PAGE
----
We arrived at Oklahoma City, a place I had been wanting to visit for several years and the 31st state of our RV travels! We stayed five nights and for me this became my “museum visit” because for several days in a row I explored five different museums, some of the best of our travels. I was also able to add another capitol building to my list, bringing the total this trip to 13. The Oklahoma Capitol has an unusual significance that you won’t see at any other – a working oil rig. Standing in front of the building, it is named Petunia #1 because in 1941 it was drilled in the middle of a flower bed. The Capitol grounds actually sit on an oil field that has produced millions of barrels over the years, more than enough to pay for the building. There used to be more oil rigs but the wells dried up so Petunia is the only producing well left.
The capitol building was having major work done with scaffolding, construction signs, temporary fences and cranes all around. There was no way to get a photo without all that stuff in it. It looks like a beautiful building and I would have liked to have seen it “unadorned.” Due to time constraints I didn’t check out the inside and besides with all that was going on outside, I felt less enthusiastic about trying to locate the entrance.
Located nearby was the Flags Plaza of Indian Tribes of Oklahoma. There are many in this state – 39 tribal nations with flags marking each one circling the plaza. Most of the tribes were forced to migrate here from their ancestral homelands, for example the famous trail of tears for the Cherokee nation. Only five tribes are indigenous to the State. The name Oklahoma comes from the Choctaw words “Okla homma” which means “red people.” As we drove through the State I really got a feel for how many tribal nations there are as we kept passing signs that we were leaving one tribal land and entering another.
The Centennial Land Run Monument is an amazing sculpture display of 38 life-like bronze figures. The land run was an event in 1889 when the unassigned lands were opened up in Oklahoma territory and more than 50,000 Americans rushed off to be the first to grab 160 acres or a town lot. The Monument depicts how they traveled which was by wagon, horse or on foot.
The fervor and excitement of that time period is shown in the faces and demeanor of the figures. Since the monument is so big I couldn’t capture all the figures in one photo, but here are some views. More are yet to be completed by the sculptor and I read they could be finished by 2020. This Monument has the largest outdoor display of bronzed figures that I have seen in my travels.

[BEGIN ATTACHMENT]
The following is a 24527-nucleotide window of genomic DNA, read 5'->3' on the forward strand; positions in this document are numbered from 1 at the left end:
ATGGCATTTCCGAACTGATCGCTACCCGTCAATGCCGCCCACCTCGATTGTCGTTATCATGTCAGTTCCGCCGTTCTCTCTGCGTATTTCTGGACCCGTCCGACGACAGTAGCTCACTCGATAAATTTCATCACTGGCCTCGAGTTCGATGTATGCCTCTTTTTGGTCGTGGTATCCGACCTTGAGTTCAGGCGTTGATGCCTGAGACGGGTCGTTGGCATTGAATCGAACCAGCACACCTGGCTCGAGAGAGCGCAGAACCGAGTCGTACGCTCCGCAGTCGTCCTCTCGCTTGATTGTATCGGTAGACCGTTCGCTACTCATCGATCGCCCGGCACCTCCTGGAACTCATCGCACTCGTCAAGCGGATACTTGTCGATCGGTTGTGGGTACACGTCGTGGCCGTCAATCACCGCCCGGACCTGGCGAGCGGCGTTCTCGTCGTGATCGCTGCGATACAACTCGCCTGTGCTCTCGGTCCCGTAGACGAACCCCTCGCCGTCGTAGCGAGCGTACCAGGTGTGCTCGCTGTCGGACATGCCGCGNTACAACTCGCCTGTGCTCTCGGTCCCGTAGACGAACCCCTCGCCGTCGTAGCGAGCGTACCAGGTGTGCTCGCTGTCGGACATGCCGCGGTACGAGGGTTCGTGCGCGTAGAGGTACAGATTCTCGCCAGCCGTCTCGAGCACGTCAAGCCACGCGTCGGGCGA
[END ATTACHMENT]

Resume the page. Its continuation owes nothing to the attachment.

Twin Fountains RV Park was our home base in Oklahoma City and staying here came with a nice perk, limousine service. The Park has two limousines, one for a large group and another for just a few passengers. A driver will take you wherever you want to go within a four mile radius of the Park and I decided to get a lift to the National Cowboy and Western Heritage Museum, just because I could. This is one of the best museums in the U.S. related to the American West. I was especially looking forward to seeing all the western art displayed here. This place is really big with so much to see that I was there for more than five hours. Below, a photo after my limo drop off.
The centerpiece upon museum entry is “The End of the Trail,” one of the more recognized images of the Native American experience. The artist, James Earle Fraser grew up on the plains in South Dakota where he befriended many of the Plains Indians, sympathizing with their hardships as their lands were being taken. He completed this sculpture in 1915 for the Panama-Pacific International Exposition in San Francisco.
Another favorite is called the “Canyon Princess” featuring an 18 foot tall cougar. Completed by a self-taught sculptor, 31 tons of marble was carved down to eight tons, taking more than a year. It is a gorgeous piece of art.
The museum has a number of rooms filled with historic western paintings and sculptures plus art from current artists that are part of an art show and also for sale.
The display of fancy saddles was interesting but I found the price tags to be incredible. For example, the saddle pictured below had a price of $41,000 and most of the other saddles were priced at $30,000 and up. That is more money than we have ever paid for any vehicle.
Besides artwork there are exhibits of Native American artifacts and rooms full of all things related to the cowboy. The Western Performers Gallery has displays pertaining to Hollywood films and stars including film clips and kiosks to test your knowledge. There are rooms on the Calvary and firearms. One interesting exhibit features the rodeo with video monitors showing and explaining the different kinds of events.
A recreated frontier town called “Prosperity Junction” (pictured below) has a number of buildings alongside a Main Street complete with the sounds of town business being conducted as I walked into the various store fronts.
Perhaps the most unusual exhibit was on barbed wire and the Museum has a collection of more than 8,000 different strands of wire as well as 1,300 strands on display. In the photo below, I pulled open two of the drawers so you can see how the wire is displayed. I cannot imagine wanting to examine all the wire in this room, I certainly didn’t have the focus for seeing more than a few strands of it. It must take a real aficionado for the subject, but I did find it interesting that there were so many, many different kinds to be studied.
Once I was done inside the museum there was plenty to see out back in the attached park including more sculptures and memorials to faithful horses and a bull, a couple even buried in the park. All in all, what a great museum! When I was done I called for my limo pickup and headed back “home.”
I hope you enjoyed a taste of what Oklahoma City has to offer. In the next post I visit more unique museums here.